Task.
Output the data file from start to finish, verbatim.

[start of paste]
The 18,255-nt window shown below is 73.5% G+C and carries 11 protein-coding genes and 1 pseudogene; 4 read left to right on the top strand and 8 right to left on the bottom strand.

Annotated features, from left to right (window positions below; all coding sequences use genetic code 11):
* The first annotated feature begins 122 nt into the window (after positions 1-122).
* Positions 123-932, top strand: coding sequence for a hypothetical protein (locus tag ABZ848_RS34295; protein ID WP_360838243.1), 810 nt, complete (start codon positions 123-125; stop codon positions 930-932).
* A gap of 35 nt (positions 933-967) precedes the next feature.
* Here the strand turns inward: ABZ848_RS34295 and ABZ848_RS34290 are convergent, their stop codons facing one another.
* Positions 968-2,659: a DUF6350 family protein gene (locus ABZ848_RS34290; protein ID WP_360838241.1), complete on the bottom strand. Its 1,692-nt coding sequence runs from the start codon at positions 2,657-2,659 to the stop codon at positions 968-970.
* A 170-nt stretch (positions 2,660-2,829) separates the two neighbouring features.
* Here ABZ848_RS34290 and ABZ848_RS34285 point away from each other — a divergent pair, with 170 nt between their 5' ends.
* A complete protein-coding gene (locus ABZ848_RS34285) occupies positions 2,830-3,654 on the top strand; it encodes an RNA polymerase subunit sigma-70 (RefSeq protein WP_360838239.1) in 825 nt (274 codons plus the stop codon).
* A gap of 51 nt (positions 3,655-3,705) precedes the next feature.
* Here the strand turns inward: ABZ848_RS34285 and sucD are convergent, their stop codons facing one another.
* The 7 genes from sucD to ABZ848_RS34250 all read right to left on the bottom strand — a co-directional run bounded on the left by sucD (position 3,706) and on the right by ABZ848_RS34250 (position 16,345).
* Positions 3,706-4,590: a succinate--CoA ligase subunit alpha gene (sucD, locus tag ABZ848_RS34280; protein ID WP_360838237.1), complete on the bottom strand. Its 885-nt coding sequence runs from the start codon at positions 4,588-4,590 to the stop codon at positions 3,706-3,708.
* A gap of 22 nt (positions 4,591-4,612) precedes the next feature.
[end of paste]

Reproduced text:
The 18,255-nt window shown below is 73.5% G+C and carries 11 protein-coding genes and 1 pseudogene; 4 read left to right on the top strand and 8 right to left on the bottom strand.

Annotated features, from left to right (window positions below; all coding sequences use genetic code 11):
* The first annotated feature begins 122 nt into the window (after positions 1-122).
* Positions 123-932, top strand: coding sequence for a hypothetical protein (locus tag ABZ848_RS34295; protein ID WP_360838243.1), 810 nt, complete (start codon positions 123-125; stop codon positions 930-932).
* A gap of 35 nt (positions 933-967) precedes the next feature.
* Here the strand turns inward: ABZ848_RS34295 and ABZ848_RS34290 are convergent, their stop codons facing one another.
* Positions 968-2,659: a DUF6350 family protein gene (locus ABZ848_RS34290; protein ID WP_360838241.1), complete on the bottom strand. Its 1,692-nt coding sequence runs from the start codon at positions 2,657-2,659 to the stop codon at positions 968-970.
* A 170-nt stretch (positions 2,660-2,829) separates the two neighbouring features.
* Here ABZ848_RS34290 and ABZ848_RS34285 point away from each other — a divergent pair, with 170 nt between their 5' ends.
* A complete protein-coding gene (locus ABZ848_RS34285) occupies positions 2,830-3,654 on the top strand; it encodes an RNA polymerase subunit sigma-70 (RefSeq protein WP_360838239.1) in 825 nt (274 codons plus the stop codon).
* A gap of 51 nt (positions 3,655-3,705) precedes the next feature.
* Here the strand turns inward: ABZ848_RS34285 and sucD are convergent, their stop codons facing one another.
* The 7 genes from sucD to ABZ848_RS34250 all read right to left on the bottom strand — a co-directional run bounded on the left by sucD (position 3,706) and on the right by ABZ848_RS34250 (position 16,345).
* Positions 3,706-4,590: a succinate--CoA ligase subunit alpha gene (sucD, locus tag ABZ848_RS34280; protein ID WP_360838237.1), complete on the bottom strand. Its 885-nt coding sequence runs from the start codon at positions 4,588-4,590 to the stop codon at positions 3,706-3,708.
* A gap of 22 nt (positions 4,591-4,612) precedes the next feature.